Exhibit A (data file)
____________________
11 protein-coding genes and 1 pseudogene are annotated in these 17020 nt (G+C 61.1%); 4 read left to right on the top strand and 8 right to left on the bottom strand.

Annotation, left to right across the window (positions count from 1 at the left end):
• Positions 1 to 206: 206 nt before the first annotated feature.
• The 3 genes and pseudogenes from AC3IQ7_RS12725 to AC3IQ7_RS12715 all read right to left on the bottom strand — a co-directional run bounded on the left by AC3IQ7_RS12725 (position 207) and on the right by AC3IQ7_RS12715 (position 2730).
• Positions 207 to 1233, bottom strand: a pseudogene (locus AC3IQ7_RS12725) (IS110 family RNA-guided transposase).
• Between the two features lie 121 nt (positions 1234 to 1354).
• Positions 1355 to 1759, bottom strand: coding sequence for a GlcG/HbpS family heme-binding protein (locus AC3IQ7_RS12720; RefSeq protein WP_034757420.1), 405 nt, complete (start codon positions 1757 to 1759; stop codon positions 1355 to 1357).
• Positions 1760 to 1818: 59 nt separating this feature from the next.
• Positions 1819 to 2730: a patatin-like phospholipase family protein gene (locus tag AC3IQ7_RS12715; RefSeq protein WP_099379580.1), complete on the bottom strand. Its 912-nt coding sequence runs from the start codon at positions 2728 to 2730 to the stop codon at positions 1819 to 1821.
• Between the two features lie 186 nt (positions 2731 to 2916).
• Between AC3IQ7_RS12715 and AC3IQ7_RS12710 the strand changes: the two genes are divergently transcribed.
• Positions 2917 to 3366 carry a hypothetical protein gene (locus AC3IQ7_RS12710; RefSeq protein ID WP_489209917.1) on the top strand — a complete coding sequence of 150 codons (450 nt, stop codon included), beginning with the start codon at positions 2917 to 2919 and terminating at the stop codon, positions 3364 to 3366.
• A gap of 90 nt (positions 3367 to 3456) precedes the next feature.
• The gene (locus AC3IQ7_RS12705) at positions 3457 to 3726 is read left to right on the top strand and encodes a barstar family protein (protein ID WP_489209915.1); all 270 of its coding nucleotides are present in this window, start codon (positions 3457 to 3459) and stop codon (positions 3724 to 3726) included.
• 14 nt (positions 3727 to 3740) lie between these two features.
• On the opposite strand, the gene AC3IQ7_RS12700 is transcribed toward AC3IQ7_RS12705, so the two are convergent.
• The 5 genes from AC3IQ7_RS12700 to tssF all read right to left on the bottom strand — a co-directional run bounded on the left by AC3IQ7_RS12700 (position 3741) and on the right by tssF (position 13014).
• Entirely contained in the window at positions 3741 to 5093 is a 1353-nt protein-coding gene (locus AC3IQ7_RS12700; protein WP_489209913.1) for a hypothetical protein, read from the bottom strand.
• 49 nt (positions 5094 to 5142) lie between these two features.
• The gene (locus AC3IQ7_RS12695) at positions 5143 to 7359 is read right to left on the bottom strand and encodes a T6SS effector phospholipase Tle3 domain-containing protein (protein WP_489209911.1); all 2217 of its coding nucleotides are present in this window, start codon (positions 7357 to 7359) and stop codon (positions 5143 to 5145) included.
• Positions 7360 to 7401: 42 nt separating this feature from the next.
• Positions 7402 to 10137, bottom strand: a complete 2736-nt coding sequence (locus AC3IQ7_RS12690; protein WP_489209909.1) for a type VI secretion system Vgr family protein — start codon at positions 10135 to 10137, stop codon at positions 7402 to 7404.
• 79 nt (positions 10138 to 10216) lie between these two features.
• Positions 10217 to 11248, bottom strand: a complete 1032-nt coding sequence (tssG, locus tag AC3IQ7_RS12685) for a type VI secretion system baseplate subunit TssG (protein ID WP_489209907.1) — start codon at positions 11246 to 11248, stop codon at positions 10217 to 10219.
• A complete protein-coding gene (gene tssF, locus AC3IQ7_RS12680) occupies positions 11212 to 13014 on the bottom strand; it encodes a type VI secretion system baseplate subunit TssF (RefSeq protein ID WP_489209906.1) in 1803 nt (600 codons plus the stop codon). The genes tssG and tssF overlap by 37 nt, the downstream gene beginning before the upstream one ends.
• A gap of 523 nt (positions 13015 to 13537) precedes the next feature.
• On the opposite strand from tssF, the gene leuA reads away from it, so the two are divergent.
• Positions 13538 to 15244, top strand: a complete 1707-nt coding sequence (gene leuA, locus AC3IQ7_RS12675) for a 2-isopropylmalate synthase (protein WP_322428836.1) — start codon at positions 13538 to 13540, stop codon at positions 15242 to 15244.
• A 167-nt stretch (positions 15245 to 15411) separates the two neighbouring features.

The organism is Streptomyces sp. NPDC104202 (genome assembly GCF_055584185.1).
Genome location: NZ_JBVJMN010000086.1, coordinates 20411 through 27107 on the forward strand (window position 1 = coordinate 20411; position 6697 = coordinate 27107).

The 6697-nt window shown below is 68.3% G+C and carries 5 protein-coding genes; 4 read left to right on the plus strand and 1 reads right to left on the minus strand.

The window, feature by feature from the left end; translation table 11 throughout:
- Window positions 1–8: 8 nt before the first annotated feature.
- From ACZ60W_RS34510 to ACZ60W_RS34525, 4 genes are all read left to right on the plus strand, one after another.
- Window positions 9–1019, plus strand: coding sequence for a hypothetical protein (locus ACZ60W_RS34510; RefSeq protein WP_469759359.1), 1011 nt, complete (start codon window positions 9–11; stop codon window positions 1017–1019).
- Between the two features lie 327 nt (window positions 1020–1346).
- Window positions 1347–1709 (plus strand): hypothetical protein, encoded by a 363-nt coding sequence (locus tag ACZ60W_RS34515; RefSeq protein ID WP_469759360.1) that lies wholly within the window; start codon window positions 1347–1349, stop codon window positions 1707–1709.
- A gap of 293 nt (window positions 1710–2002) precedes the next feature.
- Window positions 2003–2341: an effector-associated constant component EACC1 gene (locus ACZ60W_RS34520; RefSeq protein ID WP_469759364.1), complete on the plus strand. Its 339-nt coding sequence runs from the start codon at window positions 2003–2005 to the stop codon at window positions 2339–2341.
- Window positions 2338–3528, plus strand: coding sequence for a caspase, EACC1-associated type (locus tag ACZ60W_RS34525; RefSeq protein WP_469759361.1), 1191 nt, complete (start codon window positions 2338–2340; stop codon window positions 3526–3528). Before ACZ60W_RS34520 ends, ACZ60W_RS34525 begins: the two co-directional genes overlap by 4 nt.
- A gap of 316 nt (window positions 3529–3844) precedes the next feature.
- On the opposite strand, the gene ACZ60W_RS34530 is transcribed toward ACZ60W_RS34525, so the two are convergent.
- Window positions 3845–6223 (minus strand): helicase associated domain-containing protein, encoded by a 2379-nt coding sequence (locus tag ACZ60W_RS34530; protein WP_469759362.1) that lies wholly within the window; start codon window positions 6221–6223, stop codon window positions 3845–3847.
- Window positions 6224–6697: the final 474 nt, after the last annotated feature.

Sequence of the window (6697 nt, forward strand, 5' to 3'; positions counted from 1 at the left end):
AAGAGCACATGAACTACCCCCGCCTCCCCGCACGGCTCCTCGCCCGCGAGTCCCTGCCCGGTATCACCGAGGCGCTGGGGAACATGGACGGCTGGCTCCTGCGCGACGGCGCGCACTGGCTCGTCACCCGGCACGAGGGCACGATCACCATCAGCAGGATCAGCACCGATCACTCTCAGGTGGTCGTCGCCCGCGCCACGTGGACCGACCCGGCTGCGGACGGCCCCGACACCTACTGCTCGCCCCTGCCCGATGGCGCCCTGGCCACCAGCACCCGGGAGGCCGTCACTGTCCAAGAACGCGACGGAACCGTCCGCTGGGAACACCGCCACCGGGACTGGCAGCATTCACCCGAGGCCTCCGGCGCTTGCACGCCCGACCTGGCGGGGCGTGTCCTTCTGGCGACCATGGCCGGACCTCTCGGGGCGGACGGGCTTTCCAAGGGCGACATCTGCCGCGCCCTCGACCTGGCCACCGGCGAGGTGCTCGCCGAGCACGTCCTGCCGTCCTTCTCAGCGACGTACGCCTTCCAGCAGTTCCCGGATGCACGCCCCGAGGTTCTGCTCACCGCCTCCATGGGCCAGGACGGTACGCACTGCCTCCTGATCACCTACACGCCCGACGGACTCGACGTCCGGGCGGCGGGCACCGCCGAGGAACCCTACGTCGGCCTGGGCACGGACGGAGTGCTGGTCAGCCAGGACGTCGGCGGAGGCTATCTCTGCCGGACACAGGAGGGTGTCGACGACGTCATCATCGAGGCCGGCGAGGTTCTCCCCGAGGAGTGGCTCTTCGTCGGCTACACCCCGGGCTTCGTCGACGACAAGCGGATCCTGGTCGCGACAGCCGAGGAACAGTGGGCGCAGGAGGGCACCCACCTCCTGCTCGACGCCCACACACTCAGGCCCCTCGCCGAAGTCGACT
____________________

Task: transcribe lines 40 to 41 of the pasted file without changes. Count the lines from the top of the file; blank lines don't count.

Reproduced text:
- Window positions 2003–2341: an effector-associated constant component EACC1 gene (locus ACZ60W_RS34520; RefSeq protein ID WP_469759364.1), complete on the plus strand. Its 339-nt coding sequence runs from the start codon at window positions 2003–2005 to the stop codon at window positions 2339–2341.
- Window positions 2338–3528, plus strand: coding sequence for a caspase, EACC1-associated type (locus tag ACZ60W_RS34525; RefSeq protein WP_469759361.1), 1191 nt, complete (start codon window positions 2338–2340; stop codon window positions 3526–3528). Before ACZ60W_RS34520 ends, ACZ60W_RS34525 begins: the two co-directional genes overlap by 4 nt.